Samsung should largely improve the video spec. both the tilt evf and articulated screen are good for video. This can be a better still and video fusion camera than gh3 if they really improve the video spec.


I don’t get it? What do you want 4k? I does 1080 @ 60p and has a 3.5mm mic input, what else do you need?

kai liu

video quality.
we all know gh3 has the best video quality among all dslr and mirroless.


Tracking for BIF possible?


I have to wonder why Samsung insists on building mirrorless cameras and a whole range of lenses when these products have proved to be such a commercial failure outside Korea. It would have been much better if they joined another system/mount, such as M43 or E-mount (Sony announced a while back that it’s willing to share the specs with other companies, to get similar momentum and synergy that the Olympus/Panasonic duo is enjoying).


Samsung is patient, and they have been proven right before. They also have enormous resources, so they can afford to be patient. BTW, Hyundai was initially a commercial failure outside of Korea as well.

kai liu

haha..yeah..they are rich enough to be patient and even fail.
let’s see. who knows what happen in 5 years.
By the way I like their move. At least the rest of the industry are all Japanese. Only Samsung is non-Japanese. That is good..


“…to get similar momentum and synergy that the Olympus/Panasonic duo is enjoying”

Like losing money? Why would Samsung join an ecosystem (M43) who is a commercial failure outside Japan? You probably know : the only company making money with a mirrorless system is Leica.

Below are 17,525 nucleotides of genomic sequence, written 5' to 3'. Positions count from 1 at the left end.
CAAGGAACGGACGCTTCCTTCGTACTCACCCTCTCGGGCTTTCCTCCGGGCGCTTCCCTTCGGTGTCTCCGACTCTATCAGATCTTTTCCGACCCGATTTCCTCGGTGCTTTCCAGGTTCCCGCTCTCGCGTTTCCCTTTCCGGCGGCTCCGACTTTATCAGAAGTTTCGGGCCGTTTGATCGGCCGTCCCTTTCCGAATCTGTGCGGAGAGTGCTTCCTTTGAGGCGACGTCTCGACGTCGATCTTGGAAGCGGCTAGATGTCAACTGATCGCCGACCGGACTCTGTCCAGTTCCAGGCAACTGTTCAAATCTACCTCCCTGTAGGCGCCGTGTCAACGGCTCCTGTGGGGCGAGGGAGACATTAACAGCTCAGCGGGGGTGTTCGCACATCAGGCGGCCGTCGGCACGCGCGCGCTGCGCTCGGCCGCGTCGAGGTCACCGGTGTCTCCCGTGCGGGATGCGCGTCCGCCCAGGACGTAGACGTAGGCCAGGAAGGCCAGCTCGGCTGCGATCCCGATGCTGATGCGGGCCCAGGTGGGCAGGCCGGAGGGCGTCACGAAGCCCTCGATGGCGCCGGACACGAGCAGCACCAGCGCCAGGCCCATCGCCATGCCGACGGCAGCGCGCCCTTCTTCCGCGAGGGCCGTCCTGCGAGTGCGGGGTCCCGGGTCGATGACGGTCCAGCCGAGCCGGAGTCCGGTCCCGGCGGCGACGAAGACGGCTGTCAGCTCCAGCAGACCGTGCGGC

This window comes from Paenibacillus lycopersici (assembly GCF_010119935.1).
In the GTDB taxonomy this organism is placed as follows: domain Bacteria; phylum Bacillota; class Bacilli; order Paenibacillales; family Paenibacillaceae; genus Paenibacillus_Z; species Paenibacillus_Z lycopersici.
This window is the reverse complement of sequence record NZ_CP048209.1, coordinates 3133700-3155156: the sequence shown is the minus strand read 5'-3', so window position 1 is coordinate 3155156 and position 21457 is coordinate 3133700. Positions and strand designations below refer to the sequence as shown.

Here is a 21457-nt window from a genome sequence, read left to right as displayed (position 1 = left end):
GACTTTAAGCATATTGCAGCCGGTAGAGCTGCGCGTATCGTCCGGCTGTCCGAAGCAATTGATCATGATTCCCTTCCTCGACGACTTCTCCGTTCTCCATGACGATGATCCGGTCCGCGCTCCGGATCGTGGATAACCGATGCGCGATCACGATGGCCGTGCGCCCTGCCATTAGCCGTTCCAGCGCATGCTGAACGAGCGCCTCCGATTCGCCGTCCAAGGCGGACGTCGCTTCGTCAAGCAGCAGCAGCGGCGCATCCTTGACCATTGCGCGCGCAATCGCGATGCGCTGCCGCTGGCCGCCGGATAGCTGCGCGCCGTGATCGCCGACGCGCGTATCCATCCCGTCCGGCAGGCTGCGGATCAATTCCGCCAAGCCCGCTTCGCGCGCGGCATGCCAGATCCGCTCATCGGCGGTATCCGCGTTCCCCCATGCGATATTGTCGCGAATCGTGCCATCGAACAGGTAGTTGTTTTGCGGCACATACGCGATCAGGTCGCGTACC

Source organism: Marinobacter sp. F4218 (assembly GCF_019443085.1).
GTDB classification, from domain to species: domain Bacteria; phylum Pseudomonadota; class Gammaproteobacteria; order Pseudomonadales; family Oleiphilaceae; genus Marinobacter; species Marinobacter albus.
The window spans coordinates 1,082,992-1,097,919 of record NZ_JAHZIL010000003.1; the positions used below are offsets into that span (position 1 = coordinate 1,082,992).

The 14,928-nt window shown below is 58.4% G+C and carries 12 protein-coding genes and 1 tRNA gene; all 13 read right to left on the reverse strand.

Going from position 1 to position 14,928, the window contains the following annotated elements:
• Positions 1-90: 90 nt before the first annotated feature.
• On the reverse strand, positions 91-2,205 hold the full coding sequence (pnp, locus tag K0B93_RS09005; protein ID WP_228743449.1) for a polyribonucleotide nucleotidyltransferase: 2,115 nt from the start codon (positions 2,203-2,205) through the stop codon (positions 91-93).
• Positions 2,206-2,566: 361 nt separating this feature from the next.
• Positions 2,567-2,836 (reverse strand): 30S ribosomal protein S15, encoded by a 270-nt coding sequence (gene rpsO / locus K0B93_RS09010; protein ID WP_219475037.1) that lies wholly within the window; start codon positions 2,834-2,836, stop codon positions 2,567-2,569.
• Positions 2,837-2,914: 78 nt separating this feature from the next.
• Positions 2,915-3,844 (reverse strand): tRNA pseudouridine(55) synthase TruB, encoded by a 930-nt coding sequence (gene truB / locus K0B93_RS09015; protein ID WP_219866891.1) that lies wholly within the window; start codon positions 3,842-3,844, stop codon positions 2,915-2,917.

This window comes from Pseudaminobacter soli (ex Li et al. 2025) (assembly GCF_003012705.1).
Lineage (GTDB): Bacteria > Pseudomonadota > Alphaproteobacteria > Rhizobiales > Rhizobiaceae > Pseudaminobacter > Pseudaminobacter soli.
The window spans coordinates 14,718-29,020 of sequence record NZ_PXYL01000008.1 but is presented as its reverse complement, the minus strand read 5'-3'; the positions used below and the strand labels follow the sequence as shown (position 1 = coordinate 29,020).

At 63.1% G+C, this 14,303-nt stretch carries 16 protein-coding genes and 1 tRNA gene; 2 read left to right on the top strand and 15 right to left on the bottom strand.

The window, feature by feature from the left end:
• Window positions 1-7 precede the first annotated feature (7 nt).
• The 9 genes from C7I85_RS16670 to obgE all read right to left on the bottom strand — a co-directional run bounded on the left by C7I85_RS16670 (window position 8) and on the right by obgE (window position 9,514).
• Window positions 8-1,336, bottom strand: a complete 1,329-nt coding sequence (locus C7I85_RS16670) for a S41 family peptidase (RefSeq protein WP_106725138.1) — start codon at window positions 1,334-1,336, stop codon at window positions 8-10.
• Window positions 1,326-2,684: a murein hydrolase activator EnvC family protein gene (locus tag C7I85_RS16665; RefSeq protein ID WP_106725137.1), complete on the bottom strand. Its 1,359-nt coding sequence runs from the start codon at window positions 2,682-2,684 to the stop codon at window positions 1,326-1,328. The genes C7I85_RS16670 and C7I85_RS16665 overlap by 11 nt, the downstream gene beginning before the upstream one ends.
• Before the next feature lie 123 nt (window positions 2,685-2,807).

Who would have thought years ago when companies like Nokia/Motorola were the market leaders for mobile phones that a PC company- Apple and a Korean Chaebol would dominate the market.
Sure Samsung might not be good at making everything, but they can not be underestimated.

KL Matt

Exciting, but still ugly as sin!


This is a camera, not a necklace.

I’ll take a great feature set over “stylish” design any day. And IMO this camera looks fine — it looks like what it is; a camera.


The Sony A7, now that’s an ugly camera. Looks like something from behind the Iron Curtain, circa 1975.

KL Matt

This Samsung reminds me of some hideous Buick from the 90’s. The Riviera? You know, the “if we just round off all the corners it will look fine” school of design. Blech. The A7, on the other hand, give me a warm and fuzzy 1980’s Lambo Countache kindof feeling. But I once heard somewhere everyone’s taste is different…